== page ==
Series: Reapers #1
Publication Date: August 3, 2010
Date Read: September 1, 2015
Zombies have infested a fallen America. A young girl named Temple is on the run. Haunted by her past and pursued by a killer, Temple is surrounded by death and danger, hoping to be set free.
For twenty-five years, civilization has survived in meager enclaves, guarded against a plague of the dead. Temple wanders this blighted landscape, keeping to herself - and keeping her demons inside. She can't remember a time before the zombies, but she does remember an old man who took her in and the younger brother she cared for until the tragedy that set her on a personal journey toward redemption. Moving back and forth between the insulated remnants of society and the brutal frontier beyond, Temple must decide where ultimately to make a home and find the salvation she seeks.
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Somewhere along the way, I have decided that I love zombies. I have to admit that The Walking Dead probably has been a large part of my new found love of all things zombies. When this book came across my feed on Goodreads, I just know that I was going to have to read it. Everyone seemed to absolutely love it and I just knew that I was in for a treat. I liked this book well enough but it didn't turn out to nearly as good as I had been expecting. It may very well be a case of going into a book with unrealistic expectations.
There was a lot that I really did like about this book. It was a really fast and rather exciting read. I liked the fact that this story had a teenager as the main character and romance was not the key point in the story. That gets a few bonus points right away in my book. The world that it was set in was really well thought out. I really liked the fact that Temple, the main character, has never known a world different than the one she is in. She takes things as they are and is able to adapt really quickly to just about any situation. Temple was a wonderfully written character.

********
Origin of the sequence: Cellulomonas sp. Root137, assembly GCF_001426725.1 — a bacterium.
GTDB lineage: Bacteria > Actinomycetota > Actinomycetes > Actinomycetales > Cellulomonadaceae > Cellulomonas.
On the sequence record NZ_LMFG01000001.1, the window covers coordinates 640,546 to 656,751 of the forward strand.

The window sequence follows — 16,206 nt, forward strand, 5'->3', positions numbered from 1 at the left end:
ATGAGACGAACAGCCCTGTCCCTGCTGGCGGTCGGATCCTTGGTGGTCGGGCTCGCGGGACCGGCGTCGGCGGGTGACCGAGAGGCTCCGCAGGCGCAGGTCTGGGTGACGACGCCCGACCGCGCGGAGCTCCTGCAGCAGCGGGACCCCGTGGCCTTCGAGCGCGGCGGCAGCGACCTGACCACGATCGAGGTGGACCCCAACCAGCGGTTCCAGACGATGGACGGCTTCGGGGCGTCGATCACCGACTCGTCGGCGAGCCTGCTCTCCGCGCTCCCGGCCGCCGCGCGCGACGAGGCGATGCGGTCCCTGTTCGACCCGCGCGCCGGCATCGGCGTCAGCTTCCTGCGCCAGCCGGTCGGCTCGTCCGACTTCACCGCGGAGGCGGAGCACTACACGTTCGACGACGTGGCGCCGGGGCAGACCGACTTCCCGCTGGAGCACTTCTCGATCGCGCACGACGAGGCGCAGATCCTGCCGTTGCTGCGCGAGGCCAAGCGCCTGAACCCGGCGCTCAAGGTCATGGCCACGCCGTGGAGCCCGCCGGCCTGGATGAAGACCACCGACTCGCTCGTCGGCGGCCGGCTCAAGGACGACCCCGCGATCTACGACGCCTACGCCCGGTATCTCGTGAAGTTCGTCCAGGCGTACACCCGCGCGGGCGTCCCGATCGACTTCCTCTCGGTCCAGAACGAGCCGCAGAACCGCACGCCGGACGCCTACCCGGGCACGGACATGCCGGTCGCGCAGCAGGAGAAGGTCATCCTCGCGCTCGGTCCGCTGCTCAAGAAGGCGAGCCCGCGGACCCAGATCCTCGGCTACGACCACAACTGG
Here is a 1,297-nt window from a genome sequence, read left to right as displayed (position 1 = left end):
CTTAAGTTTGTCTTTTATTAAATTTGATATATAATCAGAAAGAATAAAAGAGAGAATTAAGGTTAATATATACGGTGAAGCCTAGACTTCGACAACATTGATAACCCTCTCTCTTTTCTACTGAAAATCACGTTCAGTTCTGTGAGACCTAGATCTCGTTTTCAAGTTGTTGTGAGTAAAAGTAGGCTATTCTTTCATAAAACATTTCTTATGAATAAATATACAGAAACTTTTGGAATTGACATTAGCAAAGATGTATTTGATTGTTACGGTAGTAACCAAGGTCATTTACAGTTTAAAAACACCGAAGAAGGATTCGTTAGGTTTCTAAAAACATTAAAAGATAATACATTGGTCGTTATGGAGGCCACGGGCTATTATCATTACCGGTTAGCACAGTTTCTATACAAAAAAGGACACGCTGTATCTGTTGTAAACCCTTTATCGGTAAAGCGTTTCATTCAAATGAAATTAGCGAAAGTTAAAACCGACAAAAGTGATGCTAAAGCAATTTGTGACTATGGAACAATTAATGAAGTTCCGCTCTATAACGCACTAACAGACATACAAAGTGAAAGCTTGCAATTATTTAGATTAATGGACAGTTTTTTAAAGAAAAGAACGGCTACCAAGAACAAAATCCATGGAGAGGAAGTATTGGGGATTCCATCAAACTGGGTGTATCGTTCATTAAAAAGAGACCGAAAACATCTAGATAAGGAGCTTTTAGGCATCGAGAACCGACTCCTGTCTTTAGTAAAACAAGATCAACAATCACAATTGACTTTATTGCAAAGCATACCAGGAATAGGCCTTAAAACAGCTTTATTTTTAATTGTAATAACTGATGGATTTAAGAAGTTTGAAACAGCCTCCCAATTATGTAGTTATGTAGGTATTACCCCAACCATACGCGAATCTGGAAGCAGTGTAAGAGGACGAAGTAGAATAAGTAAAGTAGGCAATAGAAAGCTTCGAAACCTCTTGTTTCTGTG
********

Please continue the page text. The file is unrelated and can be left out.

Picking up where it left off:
Another thing that I really enjoyed in this story was the fact that it took place in so many vivid locations. Every single one of the places that Temple finds herself in during the course of the story is unique. I would expect that in the aftermath of a zombie apocalypse, there would be a lot of different ways to deal with the situation evolving. I thought that every single environment that was a part of the story seemed very authentic.
Unfortunately, there were a few things that didn't work very well for me. This book was depressing. I don't know why I expected a zombie apocalypse book to be anything but depressing but I have to admit that I did. When I finished this book, I kind of wanted to curl up into a ball and just be left alone. If that was what the author was trying to do with the story, he did a great job but that's just not the kind of book that I enjoy reading. I also didn't care for the way that Temple addressed the man who she ending up bring with her during the bulk of the book. I understand that Temple has had to make it on her own in this scary world so I am sure that little lessons like treating others with respect were not covered but I can't help but cringe anytime I see a passage where someone with a disability is not treated with respect. That was a major turn off for me with this book.
All in all I would probably recommend this book to others. It is a different take on the zombie idea that is able to keep things interesting. This is the first book by Alden Bell that I have read but I would pick up another one of his books in the future. I did notice that there is at least one more book in this series but to be honest I am not sure if I am going to pick that one up or not right now.
About the Author
Joshua Gaylord lives in New York. Since 2000, he has taught high school English at an Upper East Side prep school (a modern orthodox co-educational Yeshiva). He has also taught literature and cultural studies courses as an adjunct professor at the New School and NYU. Prior to coming to New York, he grew up in the heart of Orange County: Anaheim, home of Disneyland. He graduated from Berkeley with a degree in English and a minor in creative writing, where his instructors included Bharati Mukherjee, Leonard Michaels and Maxine Hong Kingston. In 2000, he received his Master’s and Ph.D. in English at New York University, specializing in twentieth-century American and British literature. In general, he tends to like people--particularly the ones who like him, though that's not a prerequisite.
Alden Bell has the same history but is more serious in all the ways you'd like him to be. He engages in bar fights that end amicably and spends a lot of time at the dog track.
Author Links: Website